You could go back and update the design spec with this information. Or take the spec and create a lower level spec where you describe in more detail what you are going to do and why, ideally before you start schematics :). Then update as you go along and archive with the schematics.
Answering questions below:
Well what we usually do is start with marketing requirements, then maybe a formal engineering response or just informal discussion. This is followed by an MRD (marketing requirements document), in word, using our template. That includes requirements, competitive analysis, market size, opportunity, estimated development cost etc. Usually this is written by a marketing person (or someone above my pay grade).
This is followed by the PRD (product requirements document) written usually by engineering, also in a word template. This describes in more technical detail what the product will do, what pieces are required, and at a high level how each one of them will function. Often we will include target performance, price, power, size and other metrics here.
That's followed by detailed functional specs for each of the sections. Some design work is actually done here well before it's put into the schematic. For example power will be calculated, parts will be selected, and a lot of research done. This is the place we would document any non-obvious design decisions.
Finally we'll get to the schematics which is the easy part at this point because a lot of the hard design work was done in the specification stage. Where it should be done in my opinion :) If something changes during the schematic stage, for example we figure out something won't work or a marketing person comes running down the hall saying it needs to be red now instead of blue, then we will go back and update the specs.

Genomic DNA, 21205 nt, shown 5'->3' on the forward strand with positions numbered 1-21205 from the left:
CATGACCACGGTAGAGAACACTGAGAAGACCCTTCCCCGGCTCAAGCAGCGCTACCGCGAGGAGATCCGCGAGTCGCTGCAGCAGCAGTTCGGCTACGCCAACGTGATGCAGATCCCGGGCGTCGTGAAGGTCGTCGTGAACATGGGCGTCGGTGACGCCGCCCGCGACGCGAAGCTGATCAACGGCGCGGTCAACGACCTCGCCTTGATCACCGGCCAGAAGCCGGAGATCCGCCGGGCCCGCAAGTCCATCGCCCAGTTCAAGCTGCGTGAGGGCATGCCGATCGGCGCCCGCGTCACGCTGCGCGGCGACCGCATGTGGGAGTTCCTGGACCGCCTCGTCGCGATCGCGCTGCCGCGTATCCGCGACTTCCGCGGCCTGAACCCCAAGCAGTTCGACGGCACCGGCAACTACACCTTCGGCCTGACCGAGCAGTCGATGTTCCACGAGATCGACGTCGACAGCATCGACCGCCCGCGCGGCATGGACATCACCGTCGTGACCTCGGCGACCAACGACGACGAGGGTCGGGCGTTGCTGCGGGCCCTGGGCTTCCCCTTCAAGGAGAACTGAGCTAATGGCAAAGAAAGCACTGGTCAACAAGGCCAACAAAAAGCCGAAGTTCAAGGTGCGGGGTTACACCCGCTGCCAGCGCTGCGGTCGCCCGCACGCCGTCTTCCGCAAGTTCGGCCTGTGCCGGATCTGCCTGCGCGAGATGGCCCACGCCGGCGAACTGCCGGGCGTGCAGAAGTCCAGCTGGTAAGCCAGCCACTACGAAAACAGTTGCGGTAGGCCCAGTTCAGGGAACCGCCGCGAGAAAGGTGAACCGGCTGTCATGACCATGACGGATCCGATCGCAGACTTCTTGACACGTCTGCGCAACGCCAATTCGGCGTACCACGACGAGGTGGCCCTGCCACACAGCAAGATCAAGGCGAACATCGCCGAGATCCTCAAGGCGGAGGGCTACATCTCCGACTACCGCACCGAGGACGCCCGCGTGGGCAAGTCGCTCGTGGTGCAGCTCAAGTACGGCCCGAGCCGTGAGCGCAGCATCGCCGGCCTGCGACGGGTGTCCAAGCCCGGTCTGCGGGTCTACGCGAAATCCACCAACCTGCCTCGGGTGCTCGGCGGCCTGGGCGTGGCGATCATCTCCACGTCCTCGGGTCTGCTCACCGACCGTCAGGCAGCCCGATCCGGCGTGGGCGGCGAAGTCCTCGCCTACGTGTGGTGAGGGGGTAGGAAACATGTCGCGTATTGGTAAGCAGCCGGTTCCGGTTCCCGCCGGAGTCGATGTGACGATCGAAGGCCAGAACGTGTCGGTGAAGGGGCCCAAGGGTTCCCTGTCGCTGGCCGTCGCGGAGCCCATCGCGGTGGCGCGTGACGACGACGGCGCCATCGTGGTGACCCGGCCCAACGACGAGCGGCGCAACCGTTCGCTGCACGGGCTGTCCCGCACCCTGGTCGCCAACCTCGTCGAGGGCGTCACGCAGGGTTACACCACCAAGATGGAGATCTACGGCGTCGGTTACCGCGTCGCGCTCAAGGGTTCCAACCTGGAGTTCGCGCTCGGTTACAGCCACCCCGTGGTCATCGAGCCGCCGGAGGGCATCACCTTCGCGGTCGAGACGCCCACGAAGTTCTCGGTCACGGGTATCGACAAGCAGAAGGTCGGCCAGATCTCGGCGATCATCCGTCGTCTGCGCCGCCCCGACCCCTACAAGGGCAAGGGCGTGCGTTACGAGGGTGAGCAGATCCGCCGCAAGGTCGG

All the specs, PRD, MRD are kept in SVN with links to the docs on a internal wiki. A change to spec will result in an update to SVN and a notification to interested parties. You could of course just keep it manually in a shared folder somewhere.
That's more or less my process, I feel like you might want to document every tiny decision made about a design and we definitely don't do that. Not saying you shouldn't, I could see where it would be helpful. I guess we usually document the how and not the why all the time.
Ok maybe I should have also addressed each question :)
If you are making calculations, in excel maybe? Or on paper and you think the results and the method are important to the understanding and design of your circuit, then you should include those in the appropriate section of the design specification. Even if that means taking a picture of your hand drawing :)
Why did a choose this component?
I think the functional spec is a good place for this, no need to go crazy but just a simple line or two about what it's advantages were. I'd reserve this for critical components, I don't think you want to describe why you chose a pull-up resistor for instance.
Why/how did I choose these particular parameters for this component?
Combine this with above.
What does this part of the circuit do?
This would be part of your functional spec, if the circuit is important enough to warrant this question it should have it's own section of the spec.
What is the power dissipation through this component?
If you're talking power supply put this in the power section, also I like to note this on the schematics. Really though all my parts come from a database and the schematic is direct linked to them so we can easily see the parameters, datasheet etc. But if you just have a print out it's nice to know some of this.
What is the total power consumption of this circuit?
I think this belongs in the power supply section of your specification.
Can I replace this component with this other one? Are there any equivalent components to this component? etc.
This I think belongs in your BOM or whatever process you use for manufacturing. Alternate parts are to make sourcing easier. Again for us this is all coming out of a parts database.